On the Sunday of my trip to Rome, I took the subway and a commuter train to the ruins of the Port city of Ostia Antica. It was easy to get to, and it was less crowded than Pompeii. Aside from an Ugly American tour guide participant who got in my face because his tour was loud and I couldn’t help but listen.
But forget him.
Ostia Antica was THE port for Rome during the Empire. You wanted to sail to Rome? You’d put into port into Ostia and travel overland from Ostia to Rome. So a bustling port town had it all—night life, people from all over the empire and beyond, foreign gods, and more. (Before Christianity went to Rome, it certainly came to Ostia Antica).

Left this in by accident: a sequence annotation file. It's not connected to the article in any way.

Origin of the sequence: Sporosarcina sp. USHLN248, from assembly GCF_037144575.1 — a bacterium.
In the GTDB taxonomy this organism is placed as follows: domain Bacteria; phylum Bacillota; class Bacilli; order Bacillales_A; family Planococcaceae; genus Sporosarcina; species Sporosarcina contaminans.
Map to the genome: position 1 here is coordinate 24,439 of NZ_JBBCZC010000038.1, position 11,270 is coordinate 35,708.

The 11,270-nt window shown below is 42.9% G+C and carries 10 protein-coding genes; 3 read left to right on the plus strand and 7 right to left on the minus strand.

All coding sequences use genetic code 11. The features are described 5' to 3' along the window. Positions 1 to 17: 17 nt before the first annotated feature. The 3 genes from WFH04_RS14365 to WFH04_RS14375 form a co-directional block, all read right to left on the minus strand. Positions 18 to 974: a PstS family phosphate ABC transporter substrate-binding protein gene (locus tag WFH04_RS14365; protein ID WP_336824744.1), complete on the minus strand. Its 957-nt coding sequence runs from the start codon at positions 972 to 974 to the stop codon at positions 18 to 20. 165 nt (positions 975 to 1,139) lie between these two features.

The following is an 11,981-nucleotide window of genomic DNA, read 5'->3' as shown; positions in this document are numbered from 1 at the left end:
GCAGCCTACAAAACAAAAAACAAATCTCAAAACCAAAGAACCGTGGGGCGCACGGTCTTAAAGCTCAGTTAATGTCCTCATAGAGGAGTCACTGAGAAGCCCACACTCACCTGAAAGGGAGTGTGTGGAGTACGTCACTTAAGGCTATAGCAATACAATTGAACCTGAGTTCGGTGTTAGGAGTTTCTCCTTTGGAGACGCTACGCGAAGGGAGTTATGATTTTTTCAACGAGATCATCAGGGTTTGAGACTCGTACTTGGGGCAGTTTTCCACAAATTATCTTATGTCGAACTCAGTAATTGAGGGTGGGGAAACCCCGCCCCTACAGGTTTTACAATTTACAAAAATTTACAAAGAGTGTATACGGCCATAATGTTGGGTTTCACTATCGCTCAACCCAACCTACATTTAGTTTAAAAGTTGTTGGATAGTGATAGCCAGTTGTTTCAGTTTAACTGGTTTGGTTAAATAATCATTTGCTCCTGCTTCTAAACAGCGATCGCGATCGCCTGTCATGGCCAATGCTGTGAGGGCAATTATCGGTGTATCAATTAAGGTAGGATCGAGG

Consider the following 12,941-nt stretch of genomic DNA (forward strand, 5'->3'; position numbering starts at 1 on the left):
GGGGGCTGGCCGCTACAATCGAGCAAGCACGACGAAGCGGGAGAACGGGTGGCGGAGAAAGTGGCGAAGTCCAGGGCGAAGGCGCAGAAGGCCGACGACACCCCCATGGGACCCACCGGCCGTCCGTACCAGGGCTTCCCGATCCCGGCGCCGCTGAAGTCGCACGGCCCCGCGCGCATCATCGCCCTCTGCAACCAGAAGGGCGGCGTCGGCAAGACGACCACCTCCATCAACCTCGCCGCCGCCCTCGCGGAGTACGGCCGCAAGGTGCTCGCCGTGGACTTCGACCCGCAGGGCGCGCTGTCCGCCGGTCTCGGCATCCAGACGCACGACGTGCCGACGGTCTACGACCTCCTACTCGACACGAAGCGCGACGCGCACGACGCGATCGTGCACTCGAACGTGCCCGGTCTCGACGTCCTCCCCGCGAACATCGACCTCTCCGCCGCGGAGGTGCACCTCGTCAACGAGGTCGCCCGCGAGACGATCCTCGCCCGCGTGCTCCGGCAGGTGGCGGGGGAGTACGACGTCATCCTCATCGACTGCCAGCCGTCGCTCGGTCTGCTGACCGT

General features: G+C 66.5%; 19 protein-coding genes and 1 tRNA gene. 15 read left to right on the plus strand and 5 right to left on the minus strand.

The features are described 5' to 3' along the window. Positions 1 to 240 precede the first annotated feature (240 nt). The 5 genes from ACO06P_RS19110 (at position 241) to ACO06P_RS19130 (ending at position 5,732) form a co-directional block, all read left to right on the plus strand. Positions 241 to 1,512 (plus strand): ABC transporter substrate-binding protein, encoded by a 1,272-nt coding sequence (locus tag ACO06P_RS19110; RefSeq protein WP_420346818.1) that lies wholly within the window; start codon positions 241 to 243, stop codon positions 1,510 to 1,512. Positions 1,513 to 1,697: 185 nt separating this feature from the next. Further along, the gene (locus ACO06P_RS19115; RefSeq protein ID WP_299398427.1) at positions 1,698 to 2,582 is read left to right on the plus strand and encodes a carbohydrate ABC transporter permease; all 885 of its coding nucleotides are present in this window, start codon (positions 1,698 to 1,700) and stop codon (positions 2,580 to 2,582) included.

There are a few places marked off, and there is a “straight shot” of some of the highlights, but there are acres, near square miles of stuff to wander through and explore. On a quiet Sunday, away from the main crowds, you can believe you are alone amongst the ruins.
Other places, like the Theater, are much more popular.
So what happened, do you ask? Unlike Pompeii, it wasn’t a volcanic eruption. Instead, the river changed course, and the harbor silted up. Ostia was no longer a good port. And so as the marshes moved in, the people moved away, and left the buildings, the statues, the inscriptions, the mosaics, and the ruins behind.
So, if you visit Rome and don’t have the time for Pompeii…step back into time at Ostia instead. You won’t regret it.